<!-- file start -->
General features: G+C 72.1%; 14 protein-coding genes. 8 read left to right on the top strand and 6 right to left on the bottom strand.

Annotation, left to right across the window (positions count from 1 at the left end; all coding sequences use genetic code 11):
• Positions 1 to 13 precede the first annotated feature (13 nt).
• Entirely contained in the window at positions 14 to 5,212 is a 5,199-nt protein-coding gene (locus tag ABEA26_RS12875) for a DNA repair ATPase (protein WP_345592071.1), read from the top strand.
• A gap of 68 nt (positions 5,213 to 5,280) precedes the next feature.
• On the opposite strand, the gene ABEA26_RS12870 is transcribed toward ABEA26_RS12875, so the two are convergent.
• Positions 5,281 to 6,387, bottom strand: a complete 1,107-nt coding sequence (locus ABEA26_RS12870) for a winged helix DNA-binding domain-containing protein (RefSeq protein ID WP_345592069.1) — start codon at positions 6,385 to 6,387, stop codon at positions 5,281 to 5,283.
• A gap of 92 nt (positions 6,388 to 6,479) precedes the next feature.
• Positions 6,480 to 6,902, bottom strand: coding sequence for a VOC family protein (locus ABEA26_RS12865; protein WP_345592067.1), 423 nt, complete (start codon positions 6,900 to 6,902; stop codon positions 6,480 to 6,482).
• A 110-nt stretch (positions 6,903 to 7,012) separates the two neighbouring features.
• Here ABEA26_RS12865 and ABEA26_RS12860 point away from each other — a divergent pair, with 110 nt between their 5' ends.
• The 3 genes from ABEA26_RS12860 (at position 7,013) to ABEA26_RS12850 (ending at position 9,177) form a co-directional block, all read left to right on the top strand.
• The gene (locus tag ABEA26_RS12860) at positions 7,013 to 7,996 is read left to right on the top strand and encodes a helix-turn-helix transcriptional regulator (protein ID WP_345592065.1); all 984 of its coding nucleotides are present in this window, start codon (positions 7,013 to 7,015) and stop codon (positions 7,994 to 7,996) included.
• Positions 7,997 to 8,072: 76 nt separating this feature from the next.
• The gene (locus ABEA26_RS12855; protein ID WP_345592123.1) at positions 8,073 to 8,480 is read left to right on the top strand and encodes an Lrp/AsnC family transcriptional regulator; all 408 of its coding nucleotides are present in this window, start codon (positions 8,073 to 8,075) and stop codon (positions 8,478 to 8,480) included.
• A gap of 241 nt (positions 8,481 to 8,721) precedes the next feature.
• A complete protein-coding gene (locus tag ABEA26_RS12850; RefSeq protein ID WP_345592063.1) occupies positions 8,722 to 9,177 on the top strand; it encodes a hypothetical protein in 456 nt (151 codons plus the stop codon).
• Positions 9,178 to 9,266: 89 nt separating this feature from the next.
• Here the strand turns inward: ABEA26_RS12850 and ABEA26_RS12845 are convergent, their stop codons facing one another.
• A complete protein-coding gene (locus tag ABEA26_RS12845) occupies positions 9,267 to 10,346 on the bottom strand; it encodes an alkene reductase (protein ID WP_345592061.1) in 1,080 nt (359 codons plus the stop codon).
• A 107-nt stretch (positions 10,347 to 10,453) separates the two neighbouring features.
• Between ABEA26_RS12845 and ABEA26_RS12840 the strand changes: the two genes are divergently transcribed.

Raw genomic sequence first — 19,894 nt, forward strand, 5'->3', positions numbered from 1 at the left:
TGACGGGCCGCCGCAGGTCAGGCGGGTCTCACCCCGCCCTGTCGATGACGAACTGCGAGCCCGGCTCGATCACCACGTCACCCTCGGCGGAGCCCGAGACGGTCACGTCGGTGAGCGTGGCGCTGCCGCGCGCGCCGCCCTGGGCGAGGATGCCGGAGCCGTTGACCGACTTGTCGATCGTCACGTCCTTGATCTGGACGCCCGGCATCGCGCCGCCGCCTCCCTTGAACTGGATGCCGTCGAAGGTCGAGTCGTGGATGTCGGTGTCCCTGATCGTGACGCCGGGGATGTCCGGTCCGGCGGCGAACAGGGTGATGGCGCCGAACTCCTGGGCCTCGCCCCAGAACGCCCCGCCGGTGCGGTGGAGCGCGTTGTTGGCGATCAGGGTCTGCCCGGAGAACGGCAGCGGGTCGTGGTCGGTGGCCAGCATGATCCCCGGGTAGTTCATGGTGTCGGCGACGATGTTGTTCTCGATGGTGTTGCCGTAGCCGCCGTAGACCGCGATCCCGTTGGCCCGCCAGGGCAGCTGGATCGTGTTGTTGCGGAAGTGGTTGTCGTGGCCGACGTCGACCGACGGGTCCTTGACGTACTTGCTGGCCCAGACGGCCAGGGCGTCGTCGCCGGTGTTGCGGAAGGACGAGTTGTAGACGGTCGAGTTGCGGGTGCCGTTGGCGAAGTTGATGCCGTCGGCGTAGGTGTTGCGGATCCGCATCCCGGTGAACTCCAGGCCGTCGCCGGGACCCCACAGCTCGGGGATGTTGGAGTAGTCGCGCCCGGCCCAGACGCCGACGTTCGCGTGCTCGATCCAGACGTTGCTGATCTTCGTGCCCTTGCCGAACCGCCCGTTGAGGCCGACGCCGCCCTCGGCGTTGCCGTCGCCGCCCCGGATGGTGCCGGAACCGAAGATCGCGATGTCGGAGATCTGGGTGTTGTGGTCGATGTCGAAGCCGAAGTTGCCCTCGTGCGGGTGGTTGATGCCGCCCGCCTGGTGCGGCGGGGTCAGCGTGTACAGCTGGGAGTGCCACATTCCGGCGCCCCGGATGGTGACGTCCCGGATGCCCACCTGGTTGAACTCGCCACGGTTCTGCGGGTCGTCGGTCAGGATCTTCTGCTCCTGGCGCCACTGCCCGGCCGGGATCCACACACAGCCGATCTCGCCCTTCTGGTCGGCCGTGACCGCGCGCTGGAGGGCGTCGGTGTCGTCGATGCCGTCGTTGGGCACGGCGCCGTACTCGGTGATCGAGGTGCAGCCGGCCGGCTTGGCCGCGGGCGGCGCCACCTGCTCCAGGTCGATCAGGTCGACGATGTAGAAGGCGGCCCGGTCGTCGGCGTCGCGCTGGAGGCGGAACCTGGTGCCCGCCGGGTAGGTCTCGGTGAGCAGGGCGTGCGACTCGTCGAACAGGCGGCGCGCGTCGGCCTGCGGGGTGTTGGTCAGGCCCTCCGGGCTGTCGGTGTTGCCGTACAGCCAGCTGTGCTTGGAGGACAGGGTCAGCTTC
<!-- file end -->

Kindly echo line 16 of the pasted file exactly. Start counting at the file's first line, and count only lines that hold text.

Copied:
• A gap of 241 nt (positions 8,481 to 8,721) precedes the next feature.